Fermat had a friend at Toulouse named Lalouvère. Lalouvère was censor, jesuit, and mathematician (in alphabetical order).

Antonella Romano writes on page 512 of her book La Contre-Réforme Mathématique. Constitution et diffusion d'une culture mathématique jésuite à la Renaissance (1540-1640):

Un premier constat regarde les jésuites confrontés à la censure : sur tous les cas du Fondo Gesuitico qui concernent la France, deux professeurs seulement appartiennent à la liste établie dans le cadre de cet ouvrage, B. Labarthe et V. Léotaud. Si d'autres mathématiciens y apparaissent, c'est tout aussi exceptionnellement, et au titre de censeur, comme Antoine Lalouvère 114.

Footnote 114 there reads:

C'est lui qui porte un jugement négatif sur l'ouvrage de B. Labarthe.

On on page 515 Romano writes:

Antoine Lalouvère, le mathématicien toulousain qui s'est illustré dans le débat sur la cycloïde128, émet un jugement négatif sur le Hermetis Mathematici praeludium de B. Labarthe.

Thus, Lalouvère in his capacity as a censor sank at least one mathematical book, namely that by his fellow jesuit Labarthe.

Questions 1. Why did Lalouvère report negatively on Labarthe's book?

Question 2. Were there other books reviewed negatively by him?

Question 3. If anybody is familiar with Labarthe's work on Aristotelianism I would appreciate a summary.

It would be of particular interest to determine whether or not the grounds for Lalouvère's negative report on Labarthe's book had to do with possible use of indivisibles or the infinitely small. See a related 2018 publication in Foundations of Science.

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    $\begingroup$ This question might do better on the History of Science and Mathematics site hsm.stackexchange.com/questions $\endgroup$ – Stopple Jan 1 '18 at 19:02
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    $\begingroup$ Is there any reason to believe that a “mathematical book” was censored? Labarthe may have been a mathematician, but he wrote books about war and Aristotelian doctrine — just as research mathematicians now might post something outside that field and have it downvoted on a site for research mathematics. books.google.com/… $\endgroup$ – Matt F. Jan 3 '18 at 19:23
  • $\begingroup$ That's interesting. Where does this information come from and where did Labarthe write about the Aristotelian doctrine and what did he write about it? @MattF. $\endgroup$ – Mikhail Katz Jan 4 '18 at 9:45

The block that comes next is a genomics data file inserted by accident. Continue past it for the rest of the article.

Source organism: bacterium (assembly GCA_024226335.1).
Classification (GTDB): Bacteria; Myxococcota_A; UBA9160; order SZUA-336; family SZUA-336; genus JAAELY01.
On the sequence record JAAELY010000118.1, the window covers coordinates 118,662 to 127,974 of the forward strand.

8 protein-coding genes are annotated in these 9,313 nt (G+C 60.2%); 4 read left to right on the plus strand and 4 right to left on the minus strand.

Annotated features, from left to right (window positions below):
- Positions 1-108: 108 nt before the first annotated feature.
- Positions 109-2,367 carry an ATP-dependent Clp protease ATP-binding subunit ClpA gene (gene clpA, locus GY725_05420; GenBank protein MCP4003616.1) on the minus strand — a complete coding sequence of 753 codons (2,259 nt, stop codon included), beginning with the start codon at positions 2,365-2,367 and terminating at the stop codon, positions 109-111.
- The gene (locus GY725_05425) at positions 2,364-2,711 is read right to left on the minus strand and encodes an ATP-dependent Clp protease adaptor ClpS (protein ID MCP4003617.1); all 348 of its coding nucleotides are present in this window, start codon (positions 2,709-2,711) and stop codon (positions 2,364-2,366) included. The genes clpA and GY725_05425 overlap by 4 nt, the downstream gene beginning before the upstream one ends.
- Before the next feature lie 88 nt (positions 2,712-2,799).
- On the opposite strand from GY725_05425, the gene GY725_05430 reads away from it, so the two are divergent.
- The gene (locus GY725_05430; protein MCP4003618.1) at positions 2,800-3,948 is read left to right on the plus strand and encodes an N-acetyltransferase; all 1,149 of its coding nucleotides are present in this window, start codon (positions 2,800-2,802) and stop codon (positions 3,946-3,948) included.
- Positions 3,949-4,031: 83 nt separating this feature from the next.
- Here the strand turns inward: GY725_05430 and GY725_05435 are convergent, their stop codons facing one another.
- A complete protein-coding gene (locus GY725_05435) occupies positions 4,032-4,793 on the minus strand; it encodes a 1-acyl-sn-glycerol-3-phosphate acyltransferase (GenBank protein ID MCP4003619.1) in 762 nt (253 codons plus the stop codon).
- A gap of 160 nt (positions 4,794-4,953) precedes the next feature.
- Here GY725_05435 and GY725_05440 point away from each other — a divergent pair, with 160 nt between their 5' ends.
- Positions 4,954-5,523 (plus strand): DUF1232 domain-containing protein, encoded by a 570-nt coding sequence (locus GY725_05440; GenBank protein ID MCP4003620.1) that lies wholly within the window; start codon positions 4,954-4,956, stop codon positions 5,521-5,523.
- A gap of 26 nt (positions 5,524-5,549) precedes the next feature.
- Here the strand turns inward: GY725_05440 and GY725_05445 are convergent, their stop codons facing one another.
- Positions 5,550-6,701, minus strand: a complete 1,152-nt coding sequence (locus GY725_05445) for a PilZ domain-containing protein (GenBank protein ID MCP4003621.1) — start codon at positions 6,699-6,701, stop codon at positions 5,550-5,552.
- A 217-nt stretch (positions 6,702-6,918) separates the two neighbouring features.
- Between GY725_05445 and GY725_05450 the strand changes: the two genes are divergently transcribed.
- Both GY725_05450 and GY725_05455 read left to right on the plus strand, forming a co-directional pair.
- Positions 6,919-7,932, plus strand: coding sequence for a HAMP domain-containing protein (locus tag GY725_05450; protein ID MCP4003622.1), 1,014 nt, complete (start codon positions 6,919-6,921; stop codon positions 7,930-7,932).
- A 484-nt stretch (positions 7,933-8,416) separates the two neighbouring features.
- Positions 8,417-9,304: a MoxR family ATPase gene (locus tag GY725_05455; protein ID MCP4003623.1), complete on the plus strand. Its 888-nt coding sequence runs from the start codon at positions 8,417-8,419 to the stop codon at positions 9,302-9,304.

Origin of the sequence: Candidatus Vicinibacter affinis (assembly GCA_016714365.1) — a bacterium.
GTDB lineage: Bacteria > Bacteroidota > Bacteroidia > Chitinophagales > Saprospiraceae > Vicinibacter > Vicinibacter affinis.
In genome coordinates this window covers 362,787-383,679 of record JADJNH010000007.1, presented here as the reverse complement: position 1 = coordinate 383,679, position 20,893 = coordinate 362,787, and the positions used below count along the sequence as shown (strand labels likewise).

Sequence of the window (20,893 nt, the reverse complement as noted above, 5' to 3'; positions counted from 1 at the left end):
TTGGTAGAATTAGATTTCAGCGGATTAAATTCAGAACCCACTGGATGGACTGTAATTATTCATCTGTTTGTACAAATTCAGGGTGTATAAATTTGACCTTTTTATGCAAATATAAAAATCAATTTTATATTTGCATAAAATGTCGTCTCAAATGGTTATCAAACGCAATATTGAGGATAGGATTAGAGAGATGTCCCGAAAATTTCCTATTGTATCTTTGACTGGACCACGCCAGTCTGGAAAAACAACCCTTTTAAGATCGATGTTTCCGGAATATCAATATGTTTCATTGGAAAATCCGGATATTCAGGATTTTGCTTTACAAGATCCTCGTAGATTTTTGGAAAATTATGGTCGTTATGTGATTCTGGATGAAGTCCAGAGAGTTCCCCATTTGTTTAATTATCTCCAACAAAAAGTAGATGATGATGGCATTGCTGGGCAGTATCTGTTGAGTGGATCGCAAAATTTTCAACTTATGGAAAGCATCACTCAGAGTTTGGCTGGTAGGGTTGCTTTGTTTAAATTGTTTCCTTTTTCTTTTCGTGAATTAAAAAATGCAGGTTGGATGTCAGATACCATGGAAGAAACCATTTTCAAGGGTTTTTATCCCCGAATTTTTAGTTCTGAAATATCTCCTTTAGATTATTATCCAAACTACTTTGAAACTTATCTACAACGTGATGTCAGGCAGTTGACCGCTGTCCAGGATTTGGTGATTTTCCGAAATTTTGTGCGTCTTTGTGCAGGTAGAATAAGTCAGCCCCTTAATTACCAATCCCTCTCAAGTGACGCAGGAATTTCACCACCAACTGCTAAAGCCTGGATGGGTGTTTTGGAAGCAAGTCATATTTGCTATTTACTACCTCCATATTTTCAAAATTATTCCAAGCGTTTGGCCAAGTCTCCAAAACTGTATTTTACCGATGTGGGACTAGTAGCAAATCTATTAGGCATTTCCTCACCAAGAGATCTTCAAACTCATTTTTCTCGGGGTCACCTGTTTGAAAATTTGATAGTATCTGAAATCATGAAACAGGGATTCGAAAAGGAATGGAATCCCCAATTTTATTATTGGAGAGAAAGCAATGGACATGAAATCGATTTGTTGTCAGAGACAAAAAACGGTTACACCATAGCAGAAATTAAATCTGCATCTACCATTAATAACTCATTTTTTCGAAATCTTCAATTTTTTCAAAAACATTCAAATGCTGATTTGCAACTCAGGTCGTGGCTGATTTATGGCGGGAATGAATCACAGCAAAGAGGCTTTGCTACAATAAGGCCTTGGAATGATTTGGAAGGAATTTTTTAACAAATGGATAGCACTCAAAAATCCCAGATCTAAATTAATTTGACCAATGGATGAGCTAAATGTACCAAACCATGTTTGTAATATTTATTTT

• $\begingroup$ See the link for a Jesuit library catalog with two books by Labarthe. But now that you have identified the censored book, which may have gone unpublished and lost, your best bet would be to ask Romano herself. $\endgroup$ – Matt F. Jan 5 '18 at 2:01
  • $\begingroup$ @MattF., I've thought of that. She did not respond. $\endgroup$ – Mikhail Katz Jan 5 '18 at 8:45

[Community Wiki to follow up on Matt's comment]

Screenshot from De Backer's bibliography of Jesuit authors.(There is also an entry on Lalouvère.) Item B is a public lecture given by Labarthe when he was professor of philosophy at Clermont-Ferrand university, on a "more clear exposition" of Aristotelian philosophy. I have not been able to locate this document. (The bibliography entry says it should be in the library at Clermont, but their catalogue does not list it.)

  • $\begingroup$ Thanks for this. Did you get anything on Lalouvere's review of Labarthe? $\endgroup$ – Mikhail Katz Jan 7 '18 at 10:45
  • $\begingroup$ In the entry on Lalouvere the first item seems to be a polemic against P. Annatum's apologetics for the Council of Trent. This is closely related to the controversy over indivisibles; see my answer at HSM (which has unfortunately been modified twice by an overzealous user, resulting in a loss of information). Do you by any chance have access to Lalouvere's pamphlet against P. Annatum? $\endgroup$ – Mikhail Katz Jan 7 '18 at 10:54
  • $\begingroup$ as you can read in the entry on François Annat, Lalouvère wrote in support of Annat, rather than against him. $\endgroup$ – Carlo Beenakker Jan 7 '18 at 11:23
  • $\begingroup$ OK, surely your Latin is better than mine (luckily I have colleagues who manage better than myself). What does the word "contra" in the title mean? Was Lalouvere responding against someone who criticized Annat? It would be interesting to determine whether canon 2 of session 13 was involved in this exchange. $\endgroup$ – Mikhail Katz Jan 7 '18 at 11:28
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    $\begingroup$ Scientia media contra novos eius impugnatores defensa = A defense of "middle knowledge" against its new assailants. This work of Annat in support of the doctrine of scientia media was censored by Toulouse university, and Lalouvère came to his defense by writing Responsio ad Theses Apologeticas contra P. Annatum = Rebuttal of the philosophical argumentation against Father Annat. $\endgroup$ – Carlo Beenakker Jan 7 '18 at 11:47

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